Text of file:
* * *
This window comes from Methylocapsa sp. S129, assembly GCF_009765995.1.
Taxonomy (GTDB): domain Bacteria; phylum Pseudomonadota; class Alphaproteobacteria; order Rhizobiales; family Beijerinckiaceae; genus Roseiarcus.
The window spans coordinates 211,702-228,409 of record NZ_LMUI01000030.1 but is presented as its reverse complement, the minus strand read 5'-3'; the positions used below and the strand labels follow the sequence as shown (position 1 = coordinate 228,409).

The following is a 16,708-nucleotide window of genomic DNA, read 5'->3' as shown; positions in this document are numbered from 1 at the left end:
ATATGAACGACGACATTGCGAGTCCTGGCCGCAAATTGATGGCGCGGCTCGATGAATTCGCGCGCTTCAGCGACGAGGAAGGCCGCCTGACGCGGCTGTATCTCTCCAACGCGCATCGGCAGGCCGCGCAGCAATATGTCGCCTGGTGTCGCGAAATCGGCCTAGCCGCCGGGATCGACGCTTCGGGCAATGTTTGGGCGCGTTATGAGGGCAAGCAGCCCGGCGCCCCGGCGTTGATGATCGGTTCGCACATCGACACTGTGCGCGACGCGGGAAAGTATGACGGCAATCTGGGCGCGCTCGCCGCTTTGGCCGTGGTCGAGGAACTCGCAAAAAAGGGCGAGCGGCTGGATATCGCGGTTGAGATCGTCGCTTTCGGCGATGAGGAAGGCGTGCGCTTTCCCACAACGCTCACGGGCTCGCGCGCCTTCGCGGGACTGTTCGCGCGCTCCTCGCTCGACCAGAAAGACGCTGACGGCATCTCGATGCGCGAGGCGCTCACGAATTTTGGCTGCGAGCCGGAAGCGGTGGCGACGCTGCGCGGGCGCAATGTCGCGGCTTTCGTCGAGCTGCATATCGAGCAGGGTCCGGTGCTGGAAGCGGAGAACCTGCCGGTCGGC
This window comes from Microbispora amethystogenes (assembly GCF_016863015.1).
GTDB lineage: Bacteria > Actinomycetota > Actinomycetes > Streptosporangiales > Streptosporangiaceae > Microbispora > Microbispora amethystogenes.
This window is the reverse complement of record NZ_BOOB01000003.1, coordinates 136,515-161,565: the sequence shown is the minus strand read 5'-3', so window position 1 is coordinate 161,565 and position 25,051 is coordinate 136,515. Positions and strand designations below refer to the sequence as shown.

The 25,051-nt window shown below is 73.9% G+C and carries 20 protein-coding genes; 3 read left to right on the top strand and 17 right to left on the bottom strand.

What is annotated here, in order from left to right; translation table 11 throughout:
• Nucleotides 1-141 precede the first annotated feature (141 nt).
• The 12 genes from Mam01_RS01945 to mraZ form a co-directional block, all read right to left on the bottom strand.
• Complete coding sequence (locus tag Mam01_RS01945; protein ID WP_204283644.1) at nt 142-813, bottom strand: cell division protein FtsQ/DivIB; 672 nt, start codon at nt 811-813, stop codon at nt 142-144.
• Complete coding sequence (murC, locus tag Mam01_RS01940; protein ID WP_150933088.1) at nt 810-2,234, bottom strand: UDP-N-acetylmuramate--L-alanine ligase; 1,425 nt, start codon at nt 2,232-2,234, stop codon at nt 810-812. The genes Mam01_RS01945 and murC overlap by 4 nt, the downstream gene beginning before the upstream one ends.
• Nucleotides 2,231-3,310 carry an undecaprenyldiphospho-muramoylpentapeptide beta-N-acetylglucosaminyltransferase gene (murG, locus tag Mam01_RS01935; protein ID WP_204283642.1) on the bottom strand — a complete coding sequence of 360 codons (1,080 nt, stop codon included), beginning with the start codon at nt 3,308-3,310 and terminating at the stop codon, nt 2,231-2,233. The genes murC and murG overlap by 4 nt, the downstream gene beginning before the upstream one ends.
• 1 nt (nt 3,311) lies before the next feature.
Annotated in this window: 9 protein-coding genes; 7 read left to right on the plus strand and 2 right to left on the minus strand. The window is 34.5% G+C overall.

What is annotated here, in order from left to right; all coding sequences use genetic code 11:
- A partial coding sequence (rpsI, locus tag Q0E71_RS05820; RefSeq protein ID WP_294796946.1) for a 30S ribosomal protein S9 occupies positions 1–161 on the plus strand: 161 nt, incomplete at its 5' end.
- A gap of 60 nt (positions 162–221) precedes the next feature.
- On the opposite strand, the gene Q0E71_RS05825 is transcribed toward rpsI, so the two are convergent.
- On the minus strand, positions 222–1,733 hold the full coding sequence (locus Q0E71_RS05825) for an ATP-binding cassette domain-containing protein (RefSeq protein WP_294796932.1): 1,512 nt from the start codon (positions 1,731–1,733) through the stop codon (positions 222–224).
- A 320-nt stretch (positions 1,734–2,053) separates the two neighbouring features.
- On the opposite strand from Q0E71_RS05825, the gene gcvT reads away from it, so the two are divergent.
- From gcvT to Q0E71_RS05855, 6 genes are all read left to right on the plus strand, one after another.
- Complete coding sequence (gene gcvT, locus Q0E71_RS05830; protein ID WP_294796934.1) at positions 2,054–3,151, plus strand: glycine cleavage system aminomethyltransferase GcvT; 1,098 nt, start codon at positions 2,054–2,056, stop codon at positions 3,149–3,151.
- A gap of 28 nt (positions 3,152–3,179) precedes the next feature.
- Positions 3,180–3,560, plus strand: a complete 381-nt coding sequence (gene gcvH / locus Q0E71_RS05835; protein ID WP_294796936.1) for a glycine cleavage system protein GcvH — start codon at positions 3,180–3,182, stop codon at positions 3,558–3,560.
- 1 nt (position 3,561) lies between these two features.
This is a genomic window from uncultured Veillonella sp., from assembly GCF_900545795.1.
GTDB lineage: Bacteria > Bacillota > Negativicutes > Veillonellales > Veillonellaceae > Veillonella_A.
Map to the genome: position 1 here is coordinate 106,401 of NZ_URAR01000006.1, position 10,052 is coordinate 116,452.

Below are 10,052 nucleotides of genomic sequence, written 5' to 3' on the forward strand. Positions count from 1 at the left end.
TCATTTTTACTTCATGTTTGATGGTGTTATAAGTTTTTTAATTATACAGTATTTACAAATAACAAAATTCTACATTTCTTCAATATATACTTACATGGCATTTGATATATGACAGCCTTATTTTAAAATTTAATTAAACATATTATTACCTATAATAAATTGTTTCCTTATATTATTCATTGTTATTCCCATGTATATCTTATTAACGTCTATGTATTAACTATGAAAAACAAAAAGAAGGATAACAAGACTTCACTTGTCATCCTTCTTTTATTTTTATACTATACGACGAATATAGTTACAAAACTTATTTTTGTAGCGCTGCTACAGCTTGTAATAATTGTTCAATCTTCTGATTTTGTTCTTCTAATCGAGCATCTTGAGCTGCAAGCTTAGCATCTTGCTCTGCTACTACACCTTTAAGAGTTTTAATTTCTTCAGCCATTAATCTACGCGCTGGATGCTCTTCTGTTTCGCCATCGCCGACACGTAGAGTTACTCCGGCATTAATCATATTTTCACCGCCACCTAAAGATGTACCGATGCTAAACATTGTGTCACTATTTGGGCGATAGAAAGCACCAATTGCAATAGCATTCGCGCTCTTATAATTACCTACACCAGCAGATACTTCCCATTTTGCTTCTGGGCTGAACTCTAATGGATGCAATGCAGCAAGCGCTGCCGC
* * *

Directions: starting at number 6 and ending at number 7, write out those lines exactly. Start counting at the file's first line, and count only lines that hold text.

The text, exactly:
This window comes from Microbispora amethystogenes (assembly GCF_016863015.1).
GTDB lineage: Bacteria > Actinomycetota > Actinomycetes > Streptosporangiales > Streptosporangiaceae > Microbispora > Microbispora amethystogenes.